Healthcare systems see the value in offering comprehensive services, including outpatient prescriptions to their patients. With declining reimbursement rates, the number of prescriptions needed to profitably operate a pharmacy continues to increase. In situations with a limited patient population, this leads to challenging questions. Do we invest in technology and automation to lower the cost of dispensing a prescription? Are there better opportunities for our healthcare system to spend our limited time and resources?

If your healthcare system operates retail pharmacies and is unsure about sustained profitability and growth in the future, contact Pharmacy Healthcare Solutions, Inc (PHSI). We have helped health care systems conduct a strategic assessment of their retail pharmacy program to answer these critical questions to determine a viable path forward. This assessment evaluates your current situation, project future prescription volume based on improved marketing, and evaluate improvements from investment in automation and technology. PHSI will create an implementation plan and will assist management, when requested, with executing the plan. If the numbers are not promising to create growth and profitability, PHSI can assist in preparing your pharmacy for sale and evaluating offers from potential buyers for your pharmacy locations.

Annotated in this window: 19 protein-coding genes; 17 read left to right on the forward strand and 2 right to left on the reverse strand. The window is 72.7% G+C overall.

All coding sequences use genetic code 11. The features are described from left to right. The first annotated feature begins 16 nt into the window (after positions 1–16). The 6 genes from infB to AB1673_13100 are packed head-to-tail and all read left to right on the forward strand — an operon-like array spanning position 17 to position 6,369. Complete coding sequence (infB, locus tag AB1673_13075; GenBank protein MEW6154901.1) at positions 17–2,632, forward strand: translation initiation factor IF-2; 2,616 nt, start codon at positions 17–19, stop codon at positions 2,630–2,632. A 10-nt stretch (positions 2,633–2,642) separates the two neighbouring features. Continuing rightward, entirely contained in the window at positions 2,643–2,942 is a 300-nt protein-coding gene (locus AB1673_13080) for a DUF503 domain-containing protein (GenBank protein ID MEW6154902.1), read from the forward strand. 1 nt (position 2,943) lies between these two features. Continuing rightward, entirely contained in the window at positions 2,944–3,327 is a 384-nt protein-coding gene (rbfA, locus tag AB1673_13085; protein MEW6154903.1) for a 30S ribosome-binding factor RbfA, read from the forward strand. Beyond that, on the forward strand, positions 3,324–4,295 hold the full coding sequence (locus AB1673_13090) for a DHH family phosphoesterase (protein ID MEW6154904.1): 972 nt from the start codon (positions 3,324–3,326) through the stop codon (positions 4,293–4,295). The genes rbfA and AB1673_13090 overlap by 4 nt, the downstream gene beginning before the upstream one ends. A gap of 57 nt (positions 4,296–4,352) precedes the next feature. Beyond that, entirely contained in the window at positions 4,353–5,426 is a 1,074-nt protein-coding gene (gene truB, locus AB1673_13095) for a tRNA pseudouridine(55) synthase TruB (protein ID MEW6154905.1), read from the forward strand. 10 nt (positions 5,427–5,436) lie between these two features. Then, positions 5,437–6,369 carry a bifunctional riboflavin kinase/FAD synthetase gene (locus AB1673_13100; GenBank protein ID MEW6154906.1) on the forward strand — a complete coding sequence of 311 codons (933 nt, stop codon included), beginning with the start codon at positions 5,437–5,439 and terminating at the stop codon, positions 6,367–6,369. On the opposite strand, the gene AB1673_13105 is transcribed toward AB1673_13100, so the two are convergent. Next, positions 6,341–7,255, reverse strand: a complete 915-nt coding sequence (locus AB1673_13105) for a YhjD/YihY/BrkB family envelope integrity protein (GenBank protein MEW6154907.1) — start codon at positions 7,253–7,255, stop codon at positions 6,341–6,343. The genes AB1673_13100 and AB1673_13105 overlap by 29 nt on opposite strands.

Published October 2017

Electronic Prescriptions and Copay Savings Offers